At Cerro San Luis, the Delgados experiment with varieties and different styles of processing. The farm has Villasarchi, Catuai and Caturra varieties. Recently, they also started with SL28 and Geisha varieties. Cerro San Luis coffees are honey processed or natural processed. They deliberately chose for these processes to reduce the amount of water needed for processing. For this style of processing, they use a Penagos machine for depulping. The machine allows different settings for mucilage removal, producing black, red, yellow and white honeys. Black honeys are closest to natural coffees with most mucilage left on during processing. White honeys on the other hand are closest to washed coffees. This approach to honey coffees is the interpretation of Alexander and Magali. Other producers worldwide may use other methods for coffees that carry the same name.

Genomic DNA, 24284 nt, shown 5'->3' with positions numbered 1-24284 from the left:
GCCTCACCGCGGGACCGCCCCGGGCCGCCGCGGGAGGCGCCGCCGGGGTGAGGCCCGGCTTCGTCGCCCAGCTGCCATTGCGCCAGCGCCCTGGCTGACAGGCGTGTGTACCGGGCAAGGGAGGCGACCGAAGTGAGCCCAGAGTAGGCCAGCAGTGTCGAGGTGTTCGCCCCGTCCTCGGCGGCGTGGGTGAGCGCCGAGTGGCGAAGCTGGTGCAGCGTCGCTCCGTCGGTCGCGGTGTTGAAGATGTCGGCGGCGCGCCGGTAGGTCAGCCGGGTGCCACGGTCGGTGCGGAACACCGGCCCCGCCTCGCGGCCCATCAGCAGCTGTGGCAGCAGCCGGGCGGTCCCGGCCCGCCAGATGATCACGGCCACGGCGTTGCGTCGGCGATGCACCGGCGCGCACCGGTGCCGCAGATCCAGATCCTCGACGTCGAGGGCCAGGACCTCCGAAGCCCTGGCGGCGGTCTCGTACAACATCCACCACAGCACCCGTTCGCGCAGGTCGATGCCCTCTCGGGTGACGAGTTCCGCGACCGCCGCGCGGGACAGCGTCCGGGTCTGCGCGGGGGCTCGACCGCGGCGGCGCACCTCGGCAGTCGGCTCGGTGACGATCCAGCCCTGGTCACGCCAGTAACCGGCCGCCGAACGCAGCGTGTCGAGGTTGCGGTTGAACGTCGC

After processing, the honey coffees are dried on raised tables. Interesting to see at Cerro San Luis are the different techniques for drying the parchment. At the mill, they built different structures for gentle drying of the coffee. One of these are the bunk bed style of drying beds. Instead of having one level per drying table, these have two levels. The shaded first level of the table provides shade for the second. Because only the warm winds dry the beans, the coffee isn’t stressed during the drying process. Next to that, they have the “regular” beds for full sun-drying. Another option for drying is a sort of greenhouse. Temperatures are closely monitored here. When needed, the sides of the greenhouse can be lifted so cool air blows through.